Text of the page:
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STATA training in Nairobi, Kenya

CIP and its partners has, since 2015, embarked on efforts to harmonize the collection and analysis of M&E data. In January 2017, the Monitoring, Learning, and Evaluation Community of Practice (MLE CoP) launched a Manual for collecting key monitoring data, along with Stata programs for analysing such data. Consequently, a six-day training course on Data Management and Cross-Sectional Analysis Using Stata” was held in Kenya’s capital city of Nairobi to encourage the use of Stata. The training, which kicked off on the 13th of February 2018 and attended by 38 participants, was designed to cover both data/file organization and actual data analysis both at intermediate and advanced levels. Margaret Beaver, an excellent and experienced Stata trainer who spent most of her career at Michigan State University, was the lead trainer for the course. 

Participants of Stata training course held in Nairobi, Kenya, on February 13-18, 2018












For most of the CIP and partner M&E staff, management of data and, especially the analysis of collected data to extract the information required to report progress on key project indicators, has been ad hoc. Majority have been using different software in the past to manage data and conduct statistical analysis. The training was convened to was intended to encourage the use of same software in data management and analysis across projects and partners. Stata has the advantage of being cheaper than the often-used SPSS software, having a perpetual licensing plan, and, most importantly, very good in the analysis of social science data.   

This training course, unlike many such trainings, was not a lecture-based course, but rather a semi-structured hands-on workshop in which trainees practically, incrementally and systematically learned how to use Stata to store data collected from the field, clean them, and analyse them; and also document all steps in data cleaning and analysis. The last activity is essential in allowing future users to understand the data and analysis.

Margaret Beaver helping trainees, Francine Uwase (L) & Gerald Kyalo (R)


The active participation of the trainees was aimed at maximizing the benefits of the training. To enhance interactive learning, Margaret was backstopped by assistant trainers namely, Srini Rajendran, Temesgen Bocher, Abdul Naico, Norman Kwikiriza and Jan Low. 

For Netsayi Mudege, a Gender Research Coordinator with International Potato Centre, the training could not come at a better time. “Over the past two years, we have collected a lot of research data in different areas which we have not been able to analyse effectively. This training will help me do that and generate good reports,” she said. She further added, “a few years back I attended a Stata training, but I did not gain anything from it; but this time, thanks to Margaret’s technique of training, I have learnt a lot…. her study packs are also easy to follow and I would recommend this training and her as the lead any day. This training is the best thing to happen to me ever since joining CIP.”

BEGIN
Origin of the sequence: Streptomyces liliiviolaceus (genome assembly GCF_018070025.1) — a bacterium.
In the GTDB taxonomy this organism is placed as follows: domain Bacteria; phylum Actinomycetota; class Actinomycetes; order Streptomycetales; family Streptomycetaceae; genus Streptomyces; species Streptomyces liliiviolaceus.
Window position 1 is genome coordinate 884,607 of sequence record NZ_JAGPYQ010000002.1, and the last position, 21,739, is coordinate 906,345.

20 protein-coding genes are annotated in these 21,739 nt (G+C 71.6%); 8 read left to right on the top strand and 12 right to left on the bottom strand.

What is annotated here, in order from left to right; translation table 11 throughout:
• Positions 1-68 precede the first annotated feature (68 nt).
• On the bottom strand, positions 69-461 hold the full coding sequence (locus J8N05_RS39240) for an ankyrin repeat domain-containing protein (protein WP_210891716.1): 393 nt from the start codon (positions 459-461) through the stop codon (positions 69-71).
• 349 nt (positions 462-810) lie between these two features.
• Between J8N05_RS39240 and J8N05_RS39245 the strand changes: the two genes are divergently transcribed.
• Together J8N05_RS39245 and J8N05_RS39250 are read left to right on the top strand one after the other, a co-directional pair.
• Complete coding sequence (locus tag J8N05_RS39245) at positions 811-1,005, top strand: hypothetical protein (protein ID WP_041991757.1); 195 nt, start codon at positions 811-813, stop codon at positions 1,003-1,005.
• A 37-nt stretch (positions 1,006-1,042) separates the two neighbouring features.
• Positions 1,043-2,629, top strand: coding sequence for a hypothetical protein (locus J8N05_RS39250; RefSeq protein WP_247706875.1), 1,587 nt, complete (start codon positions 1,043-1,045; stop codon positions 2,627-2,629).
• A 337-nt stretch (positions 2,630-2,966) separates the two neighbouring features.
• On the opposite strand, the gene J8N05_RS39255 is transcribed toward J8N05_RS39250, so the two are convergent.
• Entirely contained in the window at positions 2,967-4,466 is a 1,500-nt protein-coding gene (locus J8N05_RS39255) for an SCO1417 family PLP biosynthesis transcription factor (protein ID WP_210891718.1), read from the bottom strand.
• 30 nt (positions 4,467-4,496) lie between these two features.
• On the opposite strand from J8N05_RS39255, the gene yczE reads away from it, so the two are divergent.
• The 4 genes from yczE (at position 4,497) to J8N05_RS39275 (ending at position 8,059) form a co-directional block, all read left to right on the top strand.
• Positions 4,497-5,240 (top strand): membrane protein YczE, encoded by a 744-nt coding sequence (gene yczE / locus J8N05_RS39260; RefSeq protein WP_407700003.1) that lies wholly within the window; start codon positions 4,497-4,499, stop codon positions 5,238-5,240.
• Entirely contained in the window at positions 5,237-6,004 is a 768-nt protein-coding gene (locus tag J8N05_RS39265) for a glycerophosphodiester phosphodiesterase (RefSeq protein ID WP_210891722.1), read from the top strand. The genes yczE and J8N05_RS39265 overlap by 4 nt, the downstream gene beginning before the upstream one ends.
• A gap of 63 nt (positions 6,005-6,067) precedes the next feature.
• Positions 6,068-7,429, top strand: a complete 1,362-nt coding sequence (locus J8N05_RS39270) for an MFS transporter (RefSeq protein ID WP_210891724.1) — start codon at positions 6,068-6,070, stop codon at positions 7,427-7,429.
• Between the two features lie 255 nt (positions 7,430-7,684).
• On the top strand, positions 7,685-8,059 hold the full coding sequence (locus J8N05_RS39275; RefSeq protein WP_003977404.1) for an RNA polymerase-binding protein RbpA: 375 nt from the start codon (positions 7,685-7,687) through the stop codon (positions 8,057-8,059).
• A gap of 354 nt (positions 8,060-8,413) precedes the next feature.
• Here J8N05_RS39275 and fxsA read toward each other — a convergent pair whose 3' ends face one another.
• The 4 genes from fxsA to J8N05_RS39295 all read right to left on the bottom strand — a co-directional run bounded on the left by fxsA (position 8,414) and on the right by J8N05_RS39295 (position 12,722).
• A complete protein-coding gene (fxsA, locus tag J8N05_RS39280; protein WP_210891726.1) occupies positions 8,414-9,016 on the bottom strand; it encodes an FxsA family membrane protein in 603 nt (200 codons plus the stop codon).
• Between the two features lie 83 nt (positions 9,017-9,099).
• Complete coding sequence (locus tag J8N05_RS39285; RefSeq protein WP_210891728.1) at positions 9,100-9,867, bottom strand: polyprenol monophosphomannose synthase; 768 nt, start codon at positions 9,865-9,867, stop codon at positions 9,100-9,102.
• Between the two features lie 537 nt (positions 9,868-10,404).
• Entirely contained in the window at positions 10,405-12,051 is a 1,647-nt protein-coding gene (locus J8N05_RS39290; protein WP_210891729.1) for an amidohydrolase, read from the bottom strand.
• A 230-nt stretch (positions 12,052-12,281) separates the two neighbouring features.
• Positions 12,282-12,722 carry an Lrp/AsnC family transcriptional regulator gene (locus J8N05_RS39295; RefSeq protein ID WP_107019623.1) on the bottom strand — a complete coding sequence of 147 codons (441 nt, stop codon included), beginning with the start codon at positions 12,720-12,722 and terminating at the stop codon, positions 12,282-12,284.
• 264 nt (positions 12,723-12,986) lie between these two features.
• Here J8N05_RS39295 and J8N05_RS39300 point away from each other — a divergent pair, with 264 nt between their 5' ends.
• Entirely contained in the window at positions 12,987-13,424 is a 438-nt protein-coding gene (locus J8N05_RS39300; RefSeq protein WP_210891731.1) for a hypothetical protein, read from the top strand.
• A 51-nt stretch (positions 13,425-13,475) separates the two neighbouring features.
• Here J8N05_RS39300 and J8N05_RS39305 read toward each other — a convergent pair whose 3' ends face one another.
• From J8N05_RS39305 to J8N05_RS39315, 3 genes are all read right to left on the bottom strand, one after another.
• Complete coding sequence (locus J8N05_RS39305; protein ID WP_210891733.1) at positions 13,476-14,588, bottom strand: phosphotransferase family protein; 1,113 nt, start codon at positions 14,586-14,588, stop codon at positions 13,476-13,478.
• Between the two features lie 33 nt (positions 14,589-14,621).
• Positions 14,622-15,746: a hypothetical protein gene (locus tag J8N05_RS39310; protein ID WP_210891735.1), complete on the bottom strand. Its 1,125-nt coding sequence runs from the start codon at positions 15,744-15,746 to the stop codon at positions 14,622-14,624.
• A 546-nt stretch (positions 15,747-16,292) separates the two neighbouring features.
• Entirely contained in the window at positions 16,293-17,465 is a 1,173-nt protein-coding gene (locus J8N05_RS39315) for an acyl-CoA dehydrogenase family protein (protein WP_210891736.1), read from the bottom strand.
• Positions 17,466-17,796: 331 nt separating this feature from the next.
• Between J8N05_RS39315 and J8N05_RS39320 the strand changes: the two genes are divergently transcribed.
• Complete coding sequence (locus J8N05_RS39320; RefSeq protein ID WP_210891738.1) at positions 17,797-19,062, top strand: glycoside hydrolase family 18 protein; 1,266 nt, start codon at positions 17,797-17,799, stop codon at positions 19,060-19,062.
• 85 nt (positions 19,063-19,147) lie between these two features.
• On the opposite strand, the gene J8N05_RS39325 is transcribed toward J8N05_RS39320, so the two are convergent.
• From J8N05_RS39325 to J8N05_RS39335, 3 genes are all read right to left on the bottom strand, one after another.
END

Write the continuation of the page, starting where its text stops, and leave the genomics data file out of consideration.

Netsayi Mudege, Gender Specialist, CIP









Another participant, Ibrahim Koara, Program Support Officer at iDE in Burkina Faso, on the other hand, said “In proposal development, we always need data to support what we are doing and also donors are evidence-based so we constantly have to provide clean data, so this training is important.”

Ibrahim Koara (R), iDE Program Support Officer, Burkina Faso








Even before the end of the training, Lonjezo Maskini, an M&E Specialist with CIP in Malawi, and a new Stata user commented, “I came to this training with DVM data I had collected, without knowing how to analyse it. I am so happy that I have now started the analysis the data.”

Some of the participants who had used Stata found the training a good refresher for them in areas they were uncertain of. One of them, Temesgen Bocher, who is good in Stata programming remarked, “I have learned several new things in this training that will make me more efficient in using Stata.”

At the end of the training, participants received certificates of completion presented by Margaret Beaver and Julius Okello.  An on-line evaluation of the course by participants reported that 61% rated the quality of the overall training as very good; 39% as good.  A great success, but the proof will come as we monitoring to see how usage of Stata increases by members of the MLE CoP in 2018.


A participant, Miguel Arlindo, CIP-Mozambique, cheerfully displays his certificate









The training was sponsored by the Roots, Tubers, and Banana (RTB) CGIAR Research Program through CIP’s Social and Nutrition Sciences Division and the Sweetpotato Action for Security and Health in Africa (SASHA) Project and organized by Julius Okello, Jan Low and Srini Ranjendran.

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